Six Points, an area in the greater Riverside neighborhood just northeast of downtown, is in line to get a big boost from federal, private and potentially city money aimed at improving streets and walkabilty and creating an economically diverse urban village.
The area, one of Fort Worth’s 16 designated urban villages, is the city staff’s top pick to get $2.5 million in city funding from the 2014 bond program — part of a $6 million total set-aside for the urban villages over the next four years.
It was chosen because it is “ripe for development,” Randle Harwood, the city’s planning and development director, told the City Council’s infrastructure and transportation committee on Tuesday.
Urban villages, which are pedestrian-friendly mixed developments, were created to reinvigorate central-city areas that had fallen into neglect and disrepair. The villages are small, dense areas zoned for multi-use development and are pedestrian- and mass-transit-friendly.
The West Seventh Street corridor, the poster child for a successful urban village, has gotten $562 million in private investment and property values have increased by 237 percent since 2004, according to Harwood.
Other trendy examples include West Magnolia Avenue on the near southside and the South University/West Berry area near TCU.
Some villages, such as Stop Six, Oakland Corners and Bluebonnet Circle, have received little to no money, because the city invests when there is an opportunity to leverage money with the private sector, Harwood said.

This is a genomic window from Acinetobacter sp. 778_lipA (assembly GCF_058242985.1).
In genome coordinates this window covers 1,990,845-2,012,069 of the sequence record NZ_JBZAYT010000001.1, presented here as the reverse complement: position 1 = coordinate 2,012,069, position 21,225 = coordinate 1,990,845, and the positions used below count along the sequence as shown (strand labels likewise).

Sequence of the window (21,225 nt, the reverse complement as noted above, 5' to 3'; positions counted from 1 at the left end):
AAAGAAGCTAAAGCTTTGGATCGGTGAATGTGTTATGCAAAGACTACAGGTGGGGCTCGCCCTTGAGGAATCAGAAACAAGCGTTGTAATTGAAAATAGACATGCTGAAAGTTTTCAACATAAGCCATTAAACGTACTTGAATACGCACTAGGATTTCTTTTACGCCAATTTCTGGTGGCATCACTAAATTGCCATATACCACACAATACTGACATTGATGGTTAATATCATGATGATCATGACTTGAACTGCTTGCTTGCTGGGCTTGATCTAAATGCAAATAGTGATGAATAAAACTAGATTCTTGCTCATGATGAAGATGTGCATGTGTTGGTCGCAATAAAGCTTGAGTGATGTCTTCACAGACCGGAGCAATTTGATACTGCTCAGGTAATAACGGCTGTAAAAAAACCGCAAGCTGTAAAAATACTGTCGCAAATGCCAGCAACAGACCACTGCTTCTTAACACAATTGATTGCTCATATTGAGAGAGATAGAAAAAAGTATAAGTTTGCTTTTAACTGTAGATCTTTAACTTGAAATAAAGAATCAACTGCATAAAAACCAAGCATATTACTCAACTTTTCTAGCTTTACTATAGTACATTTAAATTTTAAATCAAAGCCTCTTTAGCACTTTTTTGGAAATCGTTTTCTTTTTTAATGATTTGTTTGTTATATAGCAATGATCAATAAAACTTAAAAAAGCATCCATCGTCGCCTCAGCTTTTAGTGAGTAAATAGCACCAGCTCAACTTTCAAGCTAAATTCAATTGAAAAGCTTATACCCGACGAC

Six Points gets its name for the intersection of East Belknap and Race streets and North Riverside Drive. The plan for Six Points includes a $1.5 million federal grant to improve Race from East Belknap to Grace Avenue. That project will go out for bids in the fall.
The city’s contribution, which still needs approval by the City Council, will extend the improvements on Race Street west to Riverside Park and the Trinity River, connecting the urban village with the city’s trail system. It would also improve Grace Avenue to Sylvania Avenue; the Race and Sylvania intersection and re-stripe Sylvania.
The private investment for the corridor over the next five years is projected to be $40 million, Harwood said. Criterion Development Partners, a Dallas-based company, has been buying up property along Race Street and property just north of the designated urban village boundaries.
Pretlow Riddick, president and principal of the company, won approval from the City Council on Tuesday night on a rezoning of that northern property. Riddick sought an urban residential zoning for the planned 18-acre project, with about 400 units bounded by Oakhurst Scenic Drive, Dalford Street and McLemore Avenue.
Councilwoman Ann Zadeh, who represents the Six Points village, was in favor of the project, but also asked if Bluebonnet Circle, near TCU, would be in the running for the rest of the bond money.
Harwood said the decision on the next urban village will be a few years down the line, and will depend on developer interest and also neighborhoods’ ability to agree on zoning and other important parts of plan.
“Any of them could be worthy of consideration for the next one if there is a development piece that goes with it,” Harwood said.
Caty Hirst, 817-390-7984